#1
Hi,
So say we're in the key of C Major, a minor 2nd would be the C sharp note? So it is a C Major scale with a flatten 2nd? Appreciate Any more info about how to use it in songs etc..
Thanks!
Last edited by Guitar137335 at Dec 29, 2014,
#2
Yep, a minor 2nd from the tonic is C# or Db, depending on the context. It's often used in minor keys as an N6 member.
#4
Quote by Guitar137335
Thanks! But what does N6 mean


Neapolitan chord: http://en.wikipedia.org/wiki/Neapolitan_chord
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#5
Quote by Guitar137335
Hi,
So say we're in the key of C Major, a minor 2nd would be the C sharp note? So it is a C Major scale with a flatten 2nd? Appreciate Any more info about how to use it in songs etc..
Thanks!


A minor 2nd in its own right is an interval of 1 semitone ... two pitches a semitone apart ... so that crops up it most scales.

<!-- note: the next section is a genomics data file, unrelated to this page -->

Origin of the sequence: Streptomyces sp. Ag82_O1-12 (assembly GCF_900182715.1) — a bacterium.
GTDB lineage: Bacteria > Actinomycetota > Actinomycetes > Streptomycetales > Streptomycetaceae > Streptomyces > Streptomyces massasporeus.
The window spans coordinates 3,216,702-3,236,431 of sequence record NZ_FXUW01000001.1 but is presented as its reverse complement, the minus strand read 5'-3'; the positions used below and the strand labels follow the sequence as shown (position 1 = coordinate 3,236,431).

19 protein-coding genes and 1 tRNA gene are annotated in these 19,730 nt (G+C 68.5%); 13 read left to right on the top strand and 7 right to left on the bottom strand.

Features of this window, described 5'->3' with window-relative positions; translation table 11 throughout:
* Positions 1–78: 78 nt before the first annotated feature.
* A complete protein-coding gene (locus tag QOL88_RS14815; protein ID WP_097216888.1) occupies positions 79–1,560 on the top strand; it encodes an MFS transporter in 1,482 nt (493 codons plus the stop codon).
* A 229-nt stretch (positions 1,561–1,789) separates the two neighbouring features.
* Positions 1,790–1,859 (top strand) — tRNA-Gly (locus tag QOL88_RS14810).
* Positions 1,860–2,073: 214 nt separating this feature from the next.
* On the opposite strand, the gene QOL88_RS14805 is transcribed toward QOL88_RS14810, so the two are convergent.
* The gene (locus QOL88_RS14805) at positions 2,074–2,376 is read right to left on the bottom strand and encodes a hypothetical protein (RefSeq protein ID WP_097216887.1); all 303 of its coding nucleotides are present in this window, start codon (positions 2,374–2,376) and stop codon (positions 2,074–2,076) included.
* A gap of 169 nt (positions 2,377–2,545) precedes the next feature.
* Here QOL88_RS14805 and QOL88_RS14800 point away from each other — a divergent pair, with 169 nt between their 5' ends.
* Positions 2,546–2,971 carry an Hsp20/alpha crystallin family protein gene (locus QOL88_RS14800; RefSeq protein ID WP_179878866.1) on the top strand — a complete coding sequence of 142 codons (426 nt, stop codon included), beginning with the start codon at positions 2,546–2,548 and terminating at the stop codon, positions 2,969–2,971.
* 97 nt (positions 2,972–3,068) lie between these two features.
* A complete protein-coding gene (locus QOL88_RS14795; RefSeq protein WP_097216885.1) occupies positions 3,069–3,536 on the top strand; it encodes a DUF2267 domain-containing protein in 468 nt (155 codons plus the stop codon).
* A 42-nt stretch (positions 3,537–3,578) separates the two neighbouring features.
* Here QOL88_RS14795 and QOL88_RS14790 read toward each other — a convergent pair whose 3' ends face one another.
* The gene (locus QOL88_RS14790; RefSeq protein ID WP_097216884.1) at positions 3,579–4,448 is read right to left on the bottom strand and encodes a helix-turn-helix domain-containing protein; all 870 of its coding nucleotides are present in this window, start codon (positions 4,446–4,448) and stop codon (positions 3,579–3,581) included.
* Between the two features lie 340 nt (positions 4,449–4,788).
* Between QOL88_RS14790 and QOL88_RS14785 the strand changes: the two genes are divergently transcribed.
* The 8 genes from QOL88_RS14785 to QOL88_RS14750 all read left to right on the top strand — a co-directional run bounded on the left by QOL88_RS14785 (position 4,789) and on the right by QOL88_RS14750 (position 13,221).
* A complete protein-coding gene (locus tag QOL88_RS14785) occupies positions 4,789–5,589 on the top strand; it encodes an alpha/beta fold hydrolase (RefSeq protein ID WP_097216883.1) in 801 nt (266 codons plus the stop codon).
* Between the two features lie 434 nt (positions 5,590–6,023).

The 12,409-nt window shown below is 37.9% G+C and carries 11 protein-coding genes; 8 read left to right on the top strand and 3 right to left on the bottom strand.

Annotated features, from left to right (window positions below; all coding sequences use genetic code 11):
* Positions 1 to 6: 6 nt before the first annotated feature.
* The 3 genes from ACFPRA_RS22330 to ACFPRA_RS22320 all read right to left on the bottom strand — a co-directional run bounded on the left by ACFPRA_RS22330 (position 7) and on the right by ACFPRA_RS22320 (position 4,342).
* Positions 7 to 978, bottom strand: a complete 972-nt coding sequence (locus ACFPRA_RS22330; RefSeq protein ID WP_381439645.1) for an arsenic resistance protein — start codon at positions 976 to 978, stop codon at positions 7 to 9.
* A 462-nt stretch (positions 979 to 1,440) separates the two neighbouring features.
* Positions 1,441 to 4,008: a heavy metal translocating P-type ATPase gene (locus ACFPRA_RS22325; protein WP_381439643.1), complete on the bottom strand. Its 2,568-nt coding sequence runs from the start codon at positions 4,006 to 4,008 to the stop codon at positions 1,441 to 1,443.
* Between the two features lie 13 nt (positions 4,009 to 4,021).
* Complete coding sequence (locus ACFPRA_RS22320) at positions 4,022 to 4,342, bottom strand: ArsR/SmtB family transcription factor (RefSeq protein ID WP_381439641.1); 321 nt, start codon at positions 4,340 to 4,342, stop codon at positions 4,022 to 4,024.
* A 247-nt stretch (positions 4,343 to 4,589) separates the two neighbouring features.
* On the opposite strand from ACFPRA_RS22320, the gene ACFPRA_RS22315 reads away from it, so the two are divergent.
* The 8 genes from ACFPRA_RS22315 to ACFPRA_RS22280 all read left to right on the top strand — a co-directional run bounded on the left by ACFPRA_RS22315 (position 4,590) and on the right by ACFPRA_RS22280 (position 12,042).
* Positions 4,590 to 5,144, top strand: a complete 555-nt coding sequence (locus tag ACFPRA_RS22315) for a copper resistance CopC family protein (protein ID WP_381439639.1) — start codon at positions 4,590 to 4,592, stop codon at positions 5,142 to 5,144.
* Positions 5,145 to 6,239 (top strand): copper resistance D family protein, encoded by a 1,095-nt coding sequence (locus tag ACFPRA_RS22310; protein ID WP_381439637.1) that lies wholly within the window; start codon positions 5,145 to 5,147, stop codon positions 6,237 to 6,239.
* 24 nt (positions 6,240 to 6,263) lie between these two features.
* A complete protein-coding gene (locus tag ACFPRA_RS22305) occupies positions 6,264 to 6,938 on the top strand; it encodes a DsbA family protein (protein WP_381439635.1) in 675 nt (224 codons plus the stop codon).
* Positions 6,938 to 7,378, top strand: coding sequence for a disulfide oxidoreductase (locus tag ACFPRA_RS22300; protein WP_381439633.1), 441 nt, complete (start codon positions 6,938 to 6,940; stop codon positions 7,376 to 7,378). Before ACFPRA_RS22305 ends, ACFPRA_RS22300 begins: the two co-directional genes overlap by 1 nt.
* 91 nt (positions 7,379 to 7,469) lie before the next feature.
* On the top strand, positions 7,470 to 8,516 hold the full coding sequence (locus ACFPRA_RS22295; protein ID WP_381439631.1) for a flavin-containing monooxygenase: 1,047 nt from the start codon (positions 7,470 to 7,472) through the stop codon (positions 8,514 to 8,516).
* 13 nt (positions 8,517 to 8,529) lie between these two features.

In chords, it usually crops up an octave higher, as a b9, in altered dominant chords (e.g 7b9), and is a tension note that wants to resolve to the 5th of the ensuing I chord.

So, in progression G7b9 C, the b9 (Ab) will resolve to G (a semitone lower) of the C chord (which is its 5th).

Also, you can borrow the bII chord from e.g Phrygian (so for example in C Phryg, the Db maj(7) or maj7b5, and stick that into another progression based of C (say off C major or C Aeolian). The idea is to look for a scale that has a b2, check out that scale's chord type built off b2, root the scale of the say key note as the main scale, so the b2 falls a semitone higher and use that. This is a general concept for filling in "all the gaps" left by the scale primarily being used for the chords and melody.

e.g Cm Db maj7 Bb Ab, Cm Db Ab Bb. (mainly C Aeolian chords)

or C6add9 Db6add9 F/D G7#5 (I, bII (borrowed), ii, V (but altered)

But it's also used as a b2 purely chromatically. So for example, in A m pentatonic, you could play a line that includes sliding up from A (1) to Bb and back for a little extra colour.

b2 (or b9) is usually avoided in minor chord types (to rare to hear m7b9) and pretty much never crops up in maj chord types (as opposed to dominant chord types).

cheers, Jerry
Last edited by jerrykramskoy at Dec 29, 2014,